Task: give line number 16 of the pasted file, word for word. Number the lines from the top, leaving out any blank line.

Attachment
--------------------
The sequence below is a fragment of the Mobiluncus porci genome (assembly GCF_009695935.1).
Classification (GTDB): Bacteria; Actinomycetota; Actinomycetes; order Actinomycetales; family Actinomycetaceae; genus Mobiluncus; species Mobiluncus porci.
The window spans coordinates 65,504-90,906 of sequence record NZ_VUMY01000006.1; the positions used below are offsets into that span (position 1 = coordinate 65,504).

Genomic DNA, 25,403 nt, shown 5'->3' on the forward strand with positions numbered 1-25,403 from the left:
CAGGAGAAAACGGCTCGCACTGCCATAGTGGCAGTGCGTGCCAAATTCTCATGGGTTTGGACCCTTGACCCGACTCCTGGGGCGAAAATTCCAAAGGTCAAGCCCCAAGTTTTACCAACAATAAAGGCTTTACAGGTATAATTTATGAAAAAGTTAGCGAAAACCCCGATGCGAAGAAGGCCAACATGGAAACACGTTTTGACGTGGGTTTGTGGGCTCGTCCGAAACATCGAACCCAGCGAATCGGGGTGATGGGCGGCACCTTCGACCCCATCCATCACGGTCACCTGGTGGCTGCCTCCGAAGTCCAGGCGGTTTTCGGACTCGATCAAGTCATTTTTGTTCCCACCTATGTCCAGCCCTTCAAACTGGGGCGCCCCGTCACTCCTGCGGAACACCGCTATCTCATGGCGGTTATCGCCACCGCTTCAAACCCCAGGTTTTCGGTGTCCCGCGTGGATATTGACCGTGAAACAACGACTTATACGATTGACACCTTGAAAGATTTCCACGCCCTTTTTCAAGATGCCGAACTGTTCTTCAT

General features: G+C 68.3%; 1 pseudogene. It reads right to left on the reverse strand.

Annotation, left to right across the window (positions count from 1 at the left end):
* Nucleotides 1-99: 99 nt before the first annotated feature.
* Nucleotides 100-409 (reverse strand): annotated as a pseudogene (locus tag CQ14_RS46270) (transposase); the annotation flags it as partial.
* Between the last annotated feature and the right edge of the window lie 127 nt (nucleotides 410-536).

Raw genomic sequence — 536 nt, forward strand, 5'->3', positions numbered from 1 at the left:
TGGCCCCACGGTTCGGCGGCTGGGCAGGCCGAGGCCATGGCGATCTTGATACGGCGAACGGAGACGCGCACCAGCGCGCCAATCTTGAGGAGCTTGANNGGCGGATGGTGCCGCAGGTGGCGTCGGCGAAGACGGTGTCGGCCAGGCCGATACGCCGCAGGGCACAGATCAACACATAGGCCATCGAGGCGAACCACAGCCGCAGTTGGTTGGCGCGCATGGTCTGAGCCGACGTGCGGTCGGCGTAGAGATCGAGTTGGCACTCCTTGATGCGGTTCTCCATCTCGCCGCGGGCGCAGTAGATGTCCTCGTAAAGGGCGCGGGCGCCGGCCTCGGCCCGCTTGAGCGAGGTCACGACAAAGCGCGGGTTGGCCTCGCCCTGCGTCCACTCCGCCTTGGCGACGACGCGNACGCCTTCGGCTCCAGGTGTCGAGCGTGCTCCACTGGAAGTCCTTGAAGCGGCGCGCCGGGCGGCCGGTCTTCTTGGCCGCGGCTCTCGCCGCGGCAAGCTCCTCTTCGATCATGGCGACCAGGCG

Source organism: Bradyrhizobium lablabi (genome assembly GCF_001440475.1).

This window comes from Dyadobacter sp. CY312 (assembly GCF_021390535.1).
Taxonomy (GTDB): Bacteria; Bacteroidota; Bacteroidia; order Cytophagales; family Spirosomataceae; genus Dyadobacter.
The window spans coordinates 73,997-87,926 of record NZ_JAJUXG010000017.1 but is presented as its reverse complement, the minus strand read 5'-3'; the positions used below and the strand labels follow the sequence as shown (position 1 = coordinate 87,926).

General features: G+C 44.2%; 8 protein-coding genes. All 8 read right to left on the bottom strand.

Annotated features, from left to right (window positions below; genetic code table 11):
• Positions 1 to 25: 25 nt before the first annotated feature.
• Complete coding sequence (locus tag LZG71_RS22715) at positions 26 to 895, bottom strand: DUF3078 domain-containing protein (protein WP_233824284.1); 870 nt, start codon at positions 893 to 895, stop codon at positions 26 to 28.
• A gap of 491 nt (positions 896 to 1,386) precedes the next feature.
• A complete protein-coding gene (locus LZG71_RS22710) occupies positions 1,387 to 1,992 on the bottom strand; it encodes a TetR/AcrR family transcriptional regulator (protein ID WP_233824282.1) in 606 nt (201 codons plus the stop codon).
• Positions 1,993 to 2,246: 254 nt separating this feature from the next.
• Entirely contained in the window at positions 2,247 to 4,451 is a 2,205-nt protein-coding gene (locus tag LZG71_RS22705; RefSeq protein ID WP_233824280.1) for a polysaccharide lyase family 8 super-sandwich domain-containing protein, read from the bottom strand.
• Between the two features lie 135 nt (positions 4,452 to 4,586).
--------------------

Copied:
The window spans coordinates 73,997-87,926 of record NZ_JAJUXG010000017.1 but is presented as its reverse complement, the minus strand read 5'-3'; the positions used below and the strand labels follow the sequence as shown (position 1 = coordinate 87,926).